“Tourism in Chandler is really driven by our business travelers,” Miranda said. “One reason why economic development and tourism are connected is because it leverages our overall community brand—a community of innovation—through business travel, and we are able to generate a substantial amount of revenue to provide for all the residents and businesses in the city.”

According to the city’s fiscal year 2018-19 budget report, officials project earning $3.5 million from hotel and motel taxes collected.

Marriott Phoenix Chandler

Chandler’s newest hotel has the overall largest conference space in the area with more than 28,000 square feet of flexible meeting and event venues in addition to its 264 guest rooms, said Brent Menzel, general manager at the hotel.

“Before even opening our doors, we’re seeing a great interest for the Marriott Phoenix Chandler’s meeting and conference facilities,” Menzel said. “We know we’ve hit the mark with filling a need in the area’s business development and growth.”

Menzel said in the hotel’s third week open the hotel had one day where it was at 70% occupancy mid-week, which he said was high for a new hotel but on par with the midweek occupancy for neighboring hotels.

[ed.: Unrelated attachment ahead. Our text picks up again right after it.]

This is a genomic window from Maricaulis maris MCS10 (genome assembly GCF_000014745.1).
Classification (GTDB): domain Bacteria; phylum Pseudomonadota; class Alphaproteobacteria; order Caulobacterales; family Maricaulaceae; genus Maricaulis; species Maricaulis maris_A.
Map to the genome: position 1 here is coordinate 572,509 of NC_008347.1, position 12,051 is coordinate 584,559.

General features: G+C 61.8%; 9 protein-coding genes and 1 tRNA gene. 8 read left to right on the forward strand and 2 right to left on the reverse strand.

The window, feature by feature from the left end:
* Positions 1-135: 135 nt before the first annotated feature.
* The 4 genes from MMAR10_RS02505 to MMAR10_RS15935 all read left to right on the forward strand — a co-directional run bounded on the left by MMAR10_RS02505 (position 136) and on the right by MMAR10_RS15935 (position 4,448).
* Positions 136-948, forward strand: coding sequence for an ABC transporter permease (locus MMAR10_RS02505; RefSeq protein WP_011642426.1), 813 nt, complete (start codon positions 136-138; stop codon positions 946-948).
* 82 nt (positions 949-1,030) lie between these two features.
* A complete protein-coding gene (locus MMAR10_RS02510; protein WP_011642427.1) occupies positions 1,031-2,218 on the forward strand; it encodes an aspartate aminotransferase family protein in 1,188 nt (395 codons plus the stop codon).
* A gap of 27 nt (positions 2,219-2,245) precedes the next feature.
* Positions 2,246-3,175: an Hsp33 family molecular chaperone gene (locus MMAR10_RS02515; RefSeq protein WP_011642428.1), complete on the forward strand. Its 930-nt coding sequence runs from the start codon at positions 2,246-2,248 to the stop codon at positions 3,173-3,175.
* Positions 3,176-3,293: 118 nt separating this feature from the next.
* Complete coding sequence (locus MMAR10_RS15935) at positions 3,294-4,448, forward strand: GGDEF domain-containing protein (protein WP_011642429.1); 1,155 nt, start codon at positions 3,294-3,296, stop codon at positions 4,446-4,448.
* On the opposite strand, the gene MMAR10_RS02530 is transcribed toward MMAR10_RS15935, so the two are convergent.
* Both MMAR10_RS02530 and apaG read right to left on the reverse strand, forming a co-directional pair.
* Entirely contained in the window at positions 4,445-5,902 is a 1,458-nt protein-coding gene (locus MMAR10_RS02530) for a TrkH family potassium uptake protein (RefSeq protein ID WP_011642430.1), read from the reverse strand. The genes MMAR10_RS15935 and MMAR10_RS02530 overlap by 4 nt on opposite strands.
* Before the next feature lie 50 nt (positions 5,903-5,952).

Marriott Phoenix Chandler offers more than 20 different spaces, including a large ballroom that can be divided into four separate rooms and eight different breakout rooms.

There is also a private dining room for gatherings as well as poolside and lawn spaces.

Menzel said this hotel is one of the few full-service hotels in the Price Corridor area.

“There are no properties that have the event space like we have,” Menzel said. “Typically these companies would have to go to Scottsdale or Phoenix to hold their meeting, so in part this hotel was built it to attract the demand back to the area. Tourism in Chandler really revolves around companies and business travel.”

Terri Kimble, president and chief executive of the Chandler Chamber of Commerce, said the new Marriott Phoenix Chandler “has been a long time coming.”